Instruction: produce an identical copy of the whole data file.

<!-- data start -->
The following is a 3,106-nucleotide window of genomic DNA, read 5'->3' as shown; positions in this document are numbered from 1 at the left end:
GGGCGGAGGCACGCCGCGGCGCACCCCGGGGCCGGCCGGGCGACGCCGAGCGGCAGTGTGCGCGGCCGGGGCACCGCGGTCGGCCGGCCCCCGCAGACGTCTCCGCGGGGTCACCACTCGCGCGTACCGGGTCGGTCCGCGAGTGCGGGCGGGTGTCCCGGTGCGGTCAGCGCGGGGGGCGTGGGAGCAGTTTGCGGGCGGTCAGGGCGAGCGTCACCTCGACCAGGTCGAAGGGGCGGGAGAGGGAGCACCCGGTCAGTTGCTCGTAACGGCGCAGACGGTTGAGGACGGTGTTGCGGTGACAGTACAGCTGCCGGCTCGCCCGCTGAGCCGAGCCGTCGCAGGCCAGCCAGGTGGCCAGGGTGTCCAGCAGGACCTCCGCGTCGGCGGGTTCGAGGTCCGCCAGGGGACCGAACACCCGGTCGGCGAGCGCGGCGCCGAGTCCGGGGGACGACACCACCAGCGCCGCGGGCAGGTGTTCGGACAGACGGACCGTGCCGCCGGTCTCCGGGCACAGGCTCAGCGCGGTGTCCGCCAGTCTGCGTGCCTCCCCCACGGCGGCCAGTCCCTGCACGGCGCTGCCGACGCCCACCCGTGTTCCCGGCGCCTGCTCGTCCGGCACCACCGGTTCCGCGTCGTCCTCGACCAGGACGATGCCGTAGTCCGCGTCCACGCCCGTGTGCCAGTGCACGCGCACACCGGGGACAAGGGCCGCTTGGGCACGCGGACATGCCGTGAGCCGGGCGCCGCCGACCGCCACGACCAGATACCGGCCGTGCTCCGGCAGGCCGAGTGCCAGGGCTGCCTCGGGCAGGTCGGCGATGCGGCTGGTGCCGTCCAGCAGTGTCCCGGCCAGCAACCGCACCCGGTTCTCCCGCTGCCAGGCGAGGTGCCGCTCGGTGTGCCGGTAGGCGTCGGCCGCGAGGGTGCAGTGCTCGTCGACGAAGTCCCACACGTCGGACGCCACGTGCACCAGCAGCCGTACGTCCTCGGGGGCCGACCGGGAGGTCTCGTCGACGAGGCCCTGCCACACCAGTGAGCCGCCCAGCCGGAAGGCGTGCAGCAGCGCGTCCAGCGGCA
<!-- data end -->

The following is a 3,106-nucleotide window of genomic DNA, read 5'->3' as shown; positions in this document are numbered from 1 at the left end:
GGGCGGAGGCACGCCGCGGCGCACCCCGGGGCCGGCCGGGCGACGCCGAGCGGCAGTGTGCGCGGCCGGGGCACCGCGGTCGGCCGGCCCCCGCAGACGTCTCCGCGGGGTCACCACTCGCGCGTACCGGGTCGGTCCGCGAGTGCGGGCGGGTGTCCCGGTGCGGTCAGCGCGGGGGGCGTGGGAGCAGTTTGCGGGCGGTCAGGGCGAGCGTCACCTCGACCAGGTCGAAGGGGCGGGAGAGGGAGCACCCGGTCAGTTGCTCGTAACGGCGCAGACGGTTGAGGACGGTGTTGCGGTGACAGTACAGCTGCCGGCTCGCCCGCTGAGCCGAGCCGTCGCAGGCCAGCCAGGTGGCCAGGGTGTCCAGCAGGACCTCCGCGTCGGCGGGTTCGAGGTCCGCCAGGGGACCGAACACCCGGTCGGCGAGCGCGGCGCCGAGTCCGGGGGACGACACCACCAGCGCCGCGGGCAGGTGTTCGGACAGACGGACCGTGCCGCCGGTCTCCGGGCACAGGCTCAGCGCGGTGTCCGCCAGTCTGCGTGCCTCCCCCACGGCGGCCAGTCCCTGCACGGCGCTGCCGACGCCCACCCGTGTTCCCGGCGCCTGCTCGTCCGGCACCACCGGTTCCGCGTCGTCCTCGACCAGGACGATGCCGTAGTCCGCGTCCACGCCCGTGTGCCAGTGCACGCGCACACCGGGGACAAGGGCCGCTTGGGCACGCGGACATGCCGTGAGCCGGGCGCCGCCGACCGCCACGACCAGATACCGGCCGTGCTCCGGCAGGCCGAGTGCCAGGGCTGCCTCGGGCAGGTCGGCGATGCGGCTGGTGCCGTCCAGCAGTGTCCCGGCCAGCAACCGCACCCGGTTCTCCCGCTGCCAGGCGAGGTGCCGCTCGGTGTGCCGGTAGGCGTCGGCCGCGAGGGTGCAGTGCTCGTCGACGAAGTCCCACACGTCGGACGCCACGTGCACCAGCAGCCGTACGTCCTCGGGGGCCGACCGGGAGGTCTCGTCGACGAGGCCCTGCCACACCAGTGAGCCGCCCAGCCGGAAGGCGTGCAGCAGCGCGTCCAGCGGCA